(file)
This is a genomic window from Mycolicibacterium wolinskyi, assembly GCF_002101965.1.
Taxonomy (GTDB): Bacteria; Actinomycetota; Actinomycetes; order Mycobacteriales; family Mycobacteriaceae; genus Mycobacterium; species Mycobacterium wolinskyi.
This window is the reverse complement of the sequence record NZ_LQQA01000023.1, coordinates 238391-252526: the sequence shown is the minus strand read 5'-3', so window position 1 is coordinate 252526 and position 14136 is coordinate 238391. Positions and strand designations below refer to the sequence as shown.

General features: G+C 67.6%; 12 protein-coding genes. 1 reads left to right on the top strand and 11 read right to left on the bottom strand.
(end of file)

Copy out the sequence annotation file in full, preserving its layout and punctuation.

This is a genomic window from Mycolicibacterium wolinskyi, assembly GCF_002101965.1.
Taxonomy (GTDB): Bacteria; Actinomycetota; Actinomycetes; order Mycobacteriales; family Mycobacteriaceae; genus Mycobacterium; species Mycobacterium wolinskyi.
This window is the reverse complement of the sequence record NZ_LQQA01000023.1, coordinates 238391-252526: the sequence shown is the minus strand read 5'-3', so window position 1 is coordinate 252526 and position 14136 is coordinate 238391. Positions and strand designations below refer to the sequence as shown.

General features: G+C 67.6%; 12 protein-coding genes. 1 reads left to right on the top strand and 11 read right to left on the bottom strand.